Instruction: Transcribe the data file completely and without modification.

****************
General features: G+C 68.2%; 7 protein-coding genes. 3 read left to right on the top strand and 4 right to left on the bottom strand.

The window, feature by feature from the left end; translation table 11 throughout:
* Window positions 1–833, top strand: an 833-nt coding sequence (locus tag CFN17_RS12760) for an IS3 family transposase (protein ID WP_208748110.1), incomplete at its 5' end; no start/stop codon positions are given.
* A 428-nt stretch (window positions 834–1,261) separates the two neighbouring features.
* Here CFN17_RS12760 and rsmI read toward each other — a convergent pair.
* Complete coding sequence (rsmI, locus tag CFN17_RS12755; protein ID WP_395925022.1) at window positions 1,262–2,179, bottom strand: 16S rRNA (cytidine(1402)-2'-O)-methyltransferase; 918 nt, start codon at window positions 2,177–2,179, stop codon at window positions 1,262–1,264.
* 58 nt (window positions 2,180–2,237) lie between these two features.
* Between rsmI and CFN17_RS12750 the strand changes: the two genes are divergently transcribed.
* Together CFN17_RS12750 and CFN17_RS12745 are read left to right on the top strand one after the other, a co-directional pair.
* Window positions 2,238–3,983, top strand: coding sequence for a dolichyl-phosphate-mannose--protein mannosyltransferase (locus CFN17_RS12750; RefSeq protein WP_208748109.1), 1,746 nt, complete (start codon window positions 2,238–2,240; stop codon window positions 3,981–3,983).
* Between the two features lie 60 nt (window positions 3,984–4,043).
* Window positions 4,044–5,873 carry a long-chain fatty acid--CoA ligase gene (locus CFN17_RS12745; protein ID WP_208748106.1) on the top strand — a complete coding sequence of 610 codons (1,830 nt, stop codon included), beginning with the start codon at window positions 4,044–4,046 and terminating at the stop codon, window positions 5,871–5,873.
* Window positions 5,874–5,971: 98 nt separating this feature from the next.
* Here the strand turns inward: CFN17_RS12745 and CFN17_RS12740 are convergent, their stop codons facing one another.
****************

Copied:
General features: G+C 68.2%; 7 protein-coding genes. 3 read left to right on the top strand and 4 right to left on the bottom strand.

The window, feature by feature from the left end; translation table 11 throughout:
* Window positions 1–833, top strand: an 833-nt coding sequence (locus tag CFN17_RS12760) for an IS3 family transposase (protein ID WP_208748110.1), incomplete at its 5' end; no start/stop codon positions are given.
* A 428-nt stretch (window positions 834–1,261) separates the two neighbouring features.
* Here CFN17_RS12760 and rsmI read toward each other — a convergent pair.
* Complete coding sequence (rsmI, locus tag CFN17_RS12755; protein ID WP_395925022.1) at window positions 1,262–2,179, bottom strand: 16S rRNA (cytidine(1402)-2'-O)-methyltransferase; 918 nt, start codon at window positions 2,177–2,179, stop codon at window positions 1,262–1,264.
* 58 nt (window positions 2,180–2,237) lie between these two features.
* Between rsmI and CFN17_RS12750 the strand changes: the two genes are divergently transcribed.
* Together CFN17_RS12750 and CFN17_RS12745 are read left to right on the top strand one after the other, a co-directional pair.
* Window positions 2,238–3,983, top strand: coding sequence for a dolichyl-phosphate-mannose--protein mannosyltransferase (locus CFN17_RS12750; RefSeq protein WP_208748109.1), 1,746 nt, complete (start codon window positions 2,238–2,240; stop codon window positions 3,981–3,983).
* Between the two features lie 60 nt (window positions 3,984–4,043).
* Window positions 4,044–5,873 carry a long-chain fatty acid--CoA ligase gene (locus CFN17_RS12745; protein ID WP_208748106.1) on the top strand — a complete coding sequence of 610 codons (1,830 nt, stop codon included), beginning with the start codon at window positions 4,044–4,046 and terminating at the stop codon, window positions 5,871–5,873.
* Window positions 5,874–5,971: 98 nt separating this feature from the next.
* Here the strand turns inward: CFN17_RS12745 and CFN17_RS12740 are convergent, their stop codons facing one another.